The microprocessor 136 is interfaced to an output mode switch 38 which selects either continuous or intermittent output of the transmitter 132 and other functions as listed below. The continuous mode is provided to allow setup and testing of the sensor assembly 10. In this mode, constant power is maintained on all sub-systems. Data is transmitted to the display assembly 89 (illustrated in FIG. 2) every two seconds. At this level of power consumption, battery 35 is discharged faster than the solar panel 12 can re-charge battery 35, even in bright sunlight. Therefore, the normal mode of operation must be intermittent due to power consumption limitations. Operation is carried out in the intermittent mode.
The intermittent mode is the power saving mode and is achieved as follows. After the power saving mode is started, the two-second clock 118 restarts the MPU 136 every two seconds. The MPU 136 reads and records outputs from the wind speed transducer 16 and wind direction transducer 14 which are directly saved to the MPU 136 internal RAM. Since the rainfall transducer 20 is input from the two bit counter 21, the software tests for a change in the counter value since the last two-second interval. This difference is then added to an internal MPU 136 RAM counter to be transmitted in the first block of data discussed below.
If it is not time to transmit and it is not time to turn on the barometer transducer 102, the MPU 136 is put into the stop mode by software.
If it is not time to transmit and it is time to turn on the barometer transducer 102, the barometer transducer 102 is switched on by switch C 103 and the MPU 136 is put into the stop mode by software.
The barometer transducer 102 is switched on 15 seconds before transmission.
If it is time to transmit, then switch A 134 and switch B 116 are activated, allowing the transducers, the voltage of battery 35 and the voltage of solar panel 12 to be read and, if it is time, the barometer transducer 102 to be read and corrected for temperature.
After the data has been transmitted, the battery 35 and solar panel 12 voltages are tested to determine the next transmission time based on algorithms described below. The minimum interval between transmission is 30.0 seconds.
The amount of energy available is proportional to the battery voltage 108. However, measuring the battery voltage 108 when the solar panel is charging may lead to an incorrect determination of the amount of energy remaining in the battery. This is especially a problem near the winter solstice when the battery voltage 108 can dramatically increase for a few hours while the solar panel 12 is charging the battery 35. The software accounts for the fact that the battery 35 has been charged for only a few hours from the reading of the solar panel voltage 110. Therefore, the data transmission times are the result of the battery voltage 108 modulated by the time the solar panel voltage 110 is measured over a specified voltage.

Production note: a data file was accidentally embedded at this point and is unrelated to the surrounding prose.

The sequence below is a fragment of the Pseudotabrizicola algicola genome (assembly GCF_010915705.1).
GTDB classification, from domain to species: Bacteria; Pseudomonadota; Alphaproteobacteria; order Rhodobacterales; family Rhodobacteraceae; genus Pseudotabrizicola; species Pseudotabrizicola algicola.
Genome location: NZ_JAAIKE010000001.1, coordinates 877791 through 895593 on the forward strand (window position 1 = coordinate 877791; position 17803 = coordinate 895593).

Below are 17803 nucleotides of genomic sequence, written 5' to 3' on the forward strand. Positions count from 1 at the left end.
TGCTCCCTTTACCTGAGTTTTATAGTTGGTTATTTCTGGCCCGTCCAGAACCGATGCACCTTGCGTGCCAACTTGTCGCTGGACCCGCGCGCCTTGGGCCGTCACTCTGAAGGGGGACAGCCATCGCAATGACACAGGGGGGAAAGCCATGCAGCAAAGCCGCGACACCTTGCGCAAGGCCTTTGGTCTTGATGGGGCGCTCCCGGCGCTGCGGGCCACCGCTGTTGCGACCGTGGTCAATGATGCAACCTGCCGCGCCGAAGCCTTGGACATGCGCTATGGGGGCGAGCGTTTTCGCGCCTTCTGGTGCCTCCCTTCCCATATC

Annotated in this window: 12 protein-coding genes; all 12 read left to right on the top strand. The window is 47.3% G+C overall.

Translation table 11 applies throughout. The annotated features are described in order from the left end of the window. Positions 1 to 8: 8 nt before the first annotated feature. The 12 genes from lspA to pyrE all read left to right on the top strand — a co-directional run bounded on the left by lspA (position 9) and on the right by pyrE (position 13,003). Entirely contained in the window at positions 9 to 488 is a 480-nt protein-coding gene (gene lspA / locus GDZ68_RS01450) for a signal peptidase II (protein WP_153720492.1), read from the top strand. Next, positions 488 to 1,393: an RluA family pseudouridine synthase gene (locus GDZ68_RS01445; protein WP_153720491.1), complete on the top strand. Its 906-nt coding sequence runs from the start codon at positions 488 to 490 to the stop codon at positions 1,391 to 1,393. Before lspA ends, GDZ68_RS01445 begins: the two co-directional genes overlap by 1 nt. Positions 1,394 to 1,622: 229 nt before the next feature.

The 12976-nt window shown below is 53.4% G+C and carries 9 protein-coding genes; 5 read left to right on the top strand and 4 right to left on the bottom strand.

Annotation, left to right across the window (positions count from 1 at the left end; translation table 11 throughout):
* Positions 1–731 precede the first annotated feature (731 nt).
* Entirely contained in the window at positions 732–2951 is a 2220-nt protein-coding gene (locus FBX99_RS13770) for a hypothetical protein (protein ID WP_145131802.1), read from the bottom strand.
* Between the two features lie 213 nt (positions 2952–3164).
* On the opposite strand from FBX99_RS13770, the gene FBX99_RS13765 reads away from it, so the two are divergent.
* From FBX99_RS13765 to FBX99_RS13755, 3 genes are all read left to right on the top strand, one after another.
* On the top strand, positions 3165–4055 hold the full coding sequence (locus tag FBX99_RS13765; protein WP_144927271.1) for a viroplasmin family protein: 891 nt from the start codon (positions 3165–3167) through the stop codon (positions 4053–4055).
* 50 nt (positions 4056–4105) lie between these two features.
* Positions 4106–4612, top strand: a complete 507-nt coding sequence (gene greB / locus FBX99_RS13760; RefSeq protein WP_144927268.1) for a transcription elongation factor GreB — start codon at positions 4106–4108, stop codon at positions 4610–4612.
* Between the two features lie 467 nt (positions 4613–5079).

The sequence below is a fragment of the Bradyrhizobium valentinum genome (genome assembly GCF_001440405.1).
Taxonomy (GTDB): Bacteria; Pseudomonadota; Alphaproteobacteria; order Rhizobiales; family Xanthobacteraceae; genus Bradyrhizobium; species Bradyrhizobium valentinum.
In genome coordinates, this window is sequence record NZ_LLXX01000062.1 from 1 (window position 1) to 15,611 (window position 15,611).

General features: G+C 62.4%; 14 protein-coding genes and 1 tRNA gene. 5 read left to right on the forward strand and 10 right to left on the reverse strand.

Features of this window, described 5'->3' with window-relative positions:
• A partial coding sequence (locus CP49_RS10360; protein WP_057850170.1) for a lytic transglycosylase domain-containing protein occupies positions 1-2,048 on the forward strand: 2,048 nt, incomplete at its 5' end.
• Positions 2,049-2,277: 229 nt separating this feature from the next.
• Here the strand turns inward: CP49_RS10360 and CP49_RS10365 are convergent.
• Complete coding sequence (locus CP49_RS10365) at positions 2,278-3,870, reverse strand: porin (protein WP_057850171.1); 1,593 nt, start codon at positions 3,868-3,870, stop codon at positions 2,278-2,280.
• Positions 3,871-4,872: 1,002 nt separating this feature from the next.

The preferred algorithm is as follows:
1) If battery voltage 108 is greater than 14.0 VDC, then leave transmitter 132 on continuously. This serves to limit overcharging of battery 35.
2) If battery voltage 108 is greater than 12.06 VDC, then the time interval between data transmission is selected to be 30 seconds. Note that this voltage represents approximately 50% depletion of a fully charged battery.
3) If battery voltage 108 is less than 12.06 VDC, but greater than 11.64 VDC, then the time interval between data transmission is selected to be 60 seconds.
4) If battery voltage 108 is less than 11.64 VDC, then the time interval between data transmission is selected to be 3.8 minutes.
5) If battery voltage 108 is less than 10.50 VDC, then microprocessor 136 enters shutdown mode, ceasing all transmitting and sensor readings, but reading battery voltage every 8 minutes. Shutdown mode remains in effect until battery voltage 108 is greater than 11.1 VDC. At 10.5 VDC, the battery 35 has a minimal amount of remaining energy; this strategy allows the solar panel 12 to return the battery 35 to approximately 20% capacity before transmission resumes.
The battery voltage 108 and times shown represent characteristics of a given battery 35, transducer circuitry and transmitter 132 combination. Times and voltage 108 would be varied to optimize the system for different components. Accumulated data values are transmitted in bursts, as described below, to drive a change in the displayed or peripheral interfaced values every 2 seconds by reading the data string for each function contained in the burst. The next transmission will normally occur as the display 89 shows the last set of values in the previously received data string. While this is not a real time data display, it does allow the user to observe trends in conditions without requiring continuous data transmission which, in turn, would require more power than the solar panel 12 and battery 35 are capable of supplying on a continual basis due to constant powering of the transducers, the microprocessor 136 and the transmitter 132. As noted above, under special circumstances, such as weather emergencies, the invention can be programmed to transmit immediately if a threshold condition is met. Also, the quick data interval or sampling rate of two seconds could also be changed, either faster or slower, depending on the circumstances.